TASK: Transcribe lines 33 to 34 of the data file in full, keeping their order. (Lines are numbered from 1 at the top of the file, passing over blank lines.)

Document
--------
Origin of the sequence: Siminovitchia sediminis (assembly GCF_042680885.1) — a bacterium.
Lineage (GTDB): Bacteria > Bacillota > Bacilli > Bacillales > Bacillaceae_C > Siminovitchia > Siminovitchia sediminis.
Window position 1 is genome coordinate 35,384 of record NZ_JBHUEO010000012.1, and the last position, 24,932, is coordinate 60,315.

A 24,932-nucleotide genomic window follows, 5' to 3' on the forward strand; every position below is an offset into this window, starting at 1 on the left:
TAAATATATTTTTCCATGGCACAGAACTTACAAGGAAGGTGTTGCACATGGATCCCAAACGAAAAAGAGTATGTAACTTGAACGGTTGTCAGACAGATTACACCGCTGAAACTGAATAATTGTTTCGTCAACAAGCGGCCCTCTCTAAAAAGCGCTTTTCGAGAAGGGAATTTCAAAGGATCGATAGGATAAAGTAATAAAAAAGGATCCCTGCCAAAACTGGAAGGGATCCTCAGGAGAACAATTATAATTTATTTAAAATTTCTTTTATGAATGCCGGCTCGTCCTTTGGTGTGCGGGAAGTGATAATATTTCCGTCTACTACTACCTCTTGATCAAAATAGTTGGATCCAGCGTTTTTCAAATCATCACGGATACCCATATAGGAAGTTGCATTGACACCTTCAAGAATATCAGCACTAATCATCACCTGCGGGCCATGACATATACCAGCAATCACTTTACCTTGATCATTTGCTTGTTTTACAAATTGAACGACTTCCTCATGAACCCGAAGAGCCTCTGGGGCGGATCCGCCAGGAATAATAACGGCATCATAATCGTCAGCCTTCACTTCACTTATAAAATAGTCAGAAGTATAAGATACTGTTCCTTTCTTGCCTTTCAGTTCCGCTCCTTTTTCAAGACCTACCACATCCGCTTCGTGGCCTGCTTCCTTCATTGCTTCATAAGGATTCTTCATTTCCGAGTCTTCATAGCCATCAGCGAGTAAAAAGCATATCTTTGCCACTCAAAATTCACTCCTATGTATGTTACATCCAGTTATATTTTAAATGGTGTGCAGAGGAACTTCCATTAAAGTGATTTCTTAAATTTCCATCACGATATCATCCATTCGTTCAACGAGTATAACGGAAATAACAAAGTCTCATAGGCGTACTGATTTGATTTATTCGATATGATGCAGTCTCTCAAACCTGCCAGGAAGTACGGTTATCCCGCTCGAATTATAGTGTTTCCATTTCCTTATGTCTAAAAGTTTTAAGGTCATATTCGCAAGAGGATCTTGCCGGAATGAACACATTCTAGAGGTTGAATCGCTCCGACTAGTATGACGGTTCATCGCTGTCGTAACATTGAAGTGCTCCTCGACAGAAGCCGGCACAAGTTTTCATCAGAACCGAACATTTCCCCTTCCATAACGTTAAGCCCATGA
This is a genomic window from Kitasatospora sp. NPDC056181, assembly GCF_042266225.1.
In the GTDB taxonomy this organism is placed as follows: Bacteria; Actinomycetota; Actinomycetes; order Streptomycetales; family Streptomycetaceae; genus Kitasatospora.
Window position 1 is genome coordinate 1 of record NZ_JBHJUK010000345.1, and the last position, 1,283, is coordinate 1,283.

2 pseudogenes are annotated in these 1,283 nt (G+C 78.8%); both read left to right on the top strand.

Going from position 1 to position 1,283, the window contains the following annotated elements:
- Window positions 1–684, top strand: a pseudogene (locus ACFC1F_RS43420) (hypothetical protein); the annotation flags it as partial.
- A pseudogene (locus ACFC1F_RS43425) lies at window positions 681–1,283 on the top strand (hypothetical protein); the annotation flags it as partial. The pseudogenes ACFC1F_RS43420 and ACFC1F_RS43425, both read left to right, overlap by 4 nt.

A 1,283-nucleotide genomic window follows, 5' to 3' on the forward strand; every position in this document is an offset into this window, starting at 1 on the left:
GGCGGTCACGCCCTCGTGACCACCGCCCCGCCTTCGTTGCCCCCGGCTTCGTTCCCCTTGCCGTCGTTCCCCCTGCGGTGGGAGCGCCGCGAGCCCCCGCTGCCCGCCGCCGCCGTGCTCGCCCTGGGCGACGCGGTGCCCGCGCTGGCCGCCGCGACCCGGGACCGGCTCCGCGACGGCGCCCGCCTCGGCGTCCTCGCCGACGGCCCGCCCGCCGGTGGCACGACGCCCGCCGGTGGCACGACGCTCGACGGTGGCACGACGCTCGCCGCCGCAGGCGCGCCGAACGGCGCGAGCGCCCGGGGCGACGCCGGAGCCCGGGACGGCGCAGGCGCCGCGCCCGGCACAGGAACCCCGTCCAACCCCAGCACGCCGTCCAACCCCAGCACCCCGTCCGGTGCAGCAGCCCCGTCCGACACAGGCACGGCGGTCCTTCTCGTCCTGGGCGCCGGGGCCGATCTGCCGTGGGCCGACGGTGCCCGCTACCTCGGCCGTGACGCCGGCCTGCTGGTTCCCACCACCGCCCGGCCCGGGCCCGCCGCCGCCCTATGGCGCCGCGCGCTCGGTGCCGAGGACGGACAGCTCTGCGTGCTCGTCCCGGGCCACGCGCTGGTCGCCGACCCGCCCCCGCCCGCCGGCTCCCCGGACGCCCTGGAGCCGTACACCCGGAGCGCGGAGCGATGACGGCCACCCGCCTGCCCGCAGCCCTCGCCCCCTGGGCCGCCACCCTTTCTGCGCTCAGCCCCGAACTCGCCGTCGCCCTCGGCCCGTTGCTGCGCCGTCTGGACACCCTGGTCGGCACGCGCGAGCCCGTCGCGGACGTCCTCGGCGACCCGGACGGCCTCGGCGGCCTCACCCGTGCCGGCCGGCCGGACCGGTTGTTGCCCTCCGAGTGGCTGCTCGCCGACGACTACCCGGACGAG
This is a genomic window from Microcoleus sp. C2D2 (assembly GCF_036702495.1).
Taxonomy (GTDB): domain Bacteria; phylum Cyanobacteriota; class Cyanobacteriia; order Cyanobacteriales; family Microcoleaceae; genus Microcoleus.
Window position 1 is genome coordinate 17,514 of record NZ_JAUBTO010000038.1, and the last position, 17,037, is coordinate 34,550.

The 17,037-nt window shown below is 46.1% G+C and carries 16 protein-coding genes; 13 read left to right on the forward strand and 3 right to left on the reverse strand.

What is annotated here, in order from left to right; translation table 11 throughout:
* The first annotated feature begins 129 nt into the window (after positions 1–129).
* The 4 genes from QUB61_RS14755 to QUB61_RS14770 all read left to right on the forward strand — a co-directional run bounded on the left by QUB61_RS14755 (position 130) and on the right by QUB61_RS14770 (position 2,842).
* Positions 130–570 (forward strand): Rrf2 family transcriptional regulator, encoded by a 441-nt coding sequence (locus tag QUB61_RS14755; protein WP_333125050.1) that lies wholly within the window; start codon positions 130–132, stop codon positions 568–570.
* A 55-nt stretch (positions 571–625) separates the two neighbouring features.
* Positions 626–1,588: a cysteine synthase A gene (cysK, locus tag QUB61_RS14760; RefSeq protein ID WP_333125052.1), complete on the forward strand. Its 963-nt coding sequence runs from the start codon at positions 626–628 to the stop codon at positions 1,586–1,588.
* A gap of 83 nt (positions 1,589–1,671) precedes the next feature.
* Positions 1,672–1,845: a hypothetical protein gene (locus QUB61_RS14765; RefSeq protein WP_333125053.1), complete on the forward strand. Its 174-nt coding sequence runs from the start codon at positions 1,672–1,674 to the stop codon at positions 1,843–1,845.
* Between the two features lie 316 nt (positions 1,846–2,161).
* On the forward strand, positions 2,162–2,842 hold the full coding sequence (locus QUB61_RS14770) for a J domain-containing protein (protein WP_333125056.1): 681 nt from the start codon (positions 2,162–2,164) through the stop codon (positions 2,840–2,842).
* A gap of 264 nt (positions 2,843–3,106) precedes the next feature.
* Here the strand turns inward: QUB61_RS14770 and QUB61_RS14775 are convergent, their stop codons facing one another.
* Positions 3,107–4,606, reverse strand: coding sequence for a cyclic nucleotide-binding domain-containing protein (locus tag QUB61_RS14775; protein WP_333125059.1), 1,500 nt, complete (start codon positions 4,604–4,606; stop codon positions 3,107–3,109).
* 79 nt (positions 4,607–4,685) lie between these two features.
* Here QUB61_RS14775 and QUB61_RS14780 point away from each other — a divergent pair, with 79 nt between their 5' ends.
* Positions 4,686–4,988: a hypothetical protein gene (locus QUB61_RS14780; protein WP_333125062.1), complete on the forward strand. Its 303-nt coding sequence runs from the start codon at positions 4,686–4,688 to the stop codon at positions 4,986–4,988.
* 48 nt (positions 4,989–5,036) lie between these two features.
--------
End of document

* Here QUB61_RS14775 and QUB61_RS14780 point away from each other — a divergent pair, with 79 nt between their 5' ends.
* Positions 4,686–4,988: a hypothetical protein gene (locus QUB61_RS14780; protein WP_333125062.1), complete on the forward strand. Its 303-nt coding sequence runs from the start codon at positions 4,686–4,688 to the stop codon at positions 4,986–4,988.